<em>International Womens Day, 2023</em><br>To Strengthen Women’s Resilience to Disasters, Make Wealthiest Pay Their Fair Share
GENEVA, Switzerland, March 6 (IPS) – The following comments are part of a series marking International Women’s Day, March 8. She will be called Aya. This is the name nurses gave to a newborn baby pulled from the ruins of a five-story building in Jinderis, northern Syria. A miracle. Beside her, rescuers found her mother, dead.
She gave birth just hours after the magnitude 7.8 earthquake hit Turkey and Syria on the night of February 6, 2023. Like her, more than 50,000 people died in the earthquake. Tragic as hoped, this story has moved the international media.
It also reminds us that the more than 350,000 pregnant women who survived the earthquake are now in dire need of health care, according to the United Nations. And this is just one aspect of women’s vulnerability to natural disasters.
Floods, droughts, earthquakes and other extreme events regardless of gender, especially in developing countries. Evidence shows that women and girls die in greater numbers and have different and uneven levels of resilience and resilience.
For example, of the 230,000 people killed in the 2004 Indian Ocean tsunami, 70% were women. Because of the gender barrier, boys often have fewer survival skills: boys are taught to swim or read first. This makes it difficult for them to access early warnings or locate safe havens.
In addition, it is more difficult for women to escape danger, as they are often responsible for taking care of children, the elderly and the sick. Increased stress and fear, as well as loss of income caused by natural disasters, increase domestic violence against women and girls.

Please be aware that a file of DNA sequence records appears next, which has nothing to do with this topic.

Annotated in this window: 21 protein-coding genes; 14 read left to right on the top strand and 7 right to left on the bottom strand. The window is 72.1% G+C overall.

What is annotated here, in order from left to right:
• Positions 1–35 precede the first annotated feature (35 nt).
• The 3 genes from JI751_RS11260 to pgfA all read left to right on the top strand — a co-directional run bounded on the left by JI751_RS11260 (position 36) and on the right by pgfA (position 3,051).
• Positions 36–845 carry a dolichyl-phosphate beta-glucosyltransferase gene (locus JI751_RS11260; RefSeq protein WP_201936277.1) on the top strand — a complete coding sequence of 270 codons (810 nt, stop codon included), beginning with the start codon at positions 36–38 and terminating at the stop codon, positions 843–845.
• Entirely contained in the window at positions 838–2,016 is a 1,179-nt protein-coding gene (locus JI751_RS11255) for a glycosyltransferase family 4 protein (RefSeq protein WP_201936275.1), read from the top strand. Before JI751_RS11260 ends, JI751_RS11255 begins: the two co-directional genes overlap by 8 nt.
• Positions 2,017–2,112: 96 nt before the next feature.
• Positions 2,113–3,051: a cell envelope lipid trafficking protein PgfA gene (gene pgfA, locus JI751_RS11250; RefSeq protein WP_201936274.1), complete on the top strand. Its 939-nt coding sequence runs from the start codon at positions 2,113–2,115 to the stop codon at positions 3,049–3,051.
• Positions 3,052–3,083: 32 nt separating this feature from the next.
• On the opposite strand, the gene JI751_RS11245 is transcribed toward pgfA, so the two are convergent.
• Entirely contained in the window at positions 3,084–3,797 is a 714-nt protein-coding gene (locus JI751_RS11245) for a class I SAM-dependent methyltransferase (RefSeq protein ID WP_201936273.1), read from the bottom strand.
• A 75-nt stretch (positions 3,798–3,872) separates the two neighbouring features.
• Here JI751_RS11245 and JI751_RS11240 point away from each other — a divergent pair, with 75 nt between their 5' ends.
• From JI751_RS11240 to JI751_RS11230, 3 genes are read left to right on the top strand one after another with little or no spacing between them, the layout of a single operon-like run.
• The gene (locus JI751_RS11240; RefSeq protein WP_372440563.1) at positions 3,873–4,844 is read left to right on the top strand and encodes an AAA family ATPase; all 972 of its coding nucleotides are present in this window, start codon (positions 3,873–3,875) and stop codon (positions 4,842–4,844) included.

They are also the first victims of violence and sexual exploitation as the entire population is displaced – this is one of the first concerns in Pakistan as more than 8 million people have been displaced from their homes by the devastating floods. terrible in June-August 2022.
Natural disasters negatively affect everyone economically, but women and girls are affected more. World Bank data show that female farmers are more disadvantaged than men in rural areas.
Assigned to household chores, they are more dependent than men on access to natural resources and are therefore the first to suffer when these resources become scarce. . In all regions, food insecurity is higher among women than men.
By 2020, it is estimated that nearly 60% of the hungry are women and girls, and since then the gender gap has only widened. Their lack of access to bank accounts also means that women’s assets are less protected than men’s. And, of course, the recovery from any crisis is based on societal expectations regarding gender roles. As a result, women have to bear an increased burden in the family after the disaster at the cost of missing out on other income-generating activities.
We know that on average, women spend 3.2 times more time than men in unpaid care work and the COVID-19 pandemic – another man-made natural disaster – shows clearly the extent of inequality in unpaid care and domestic work, and undervalued and unrecognized it is.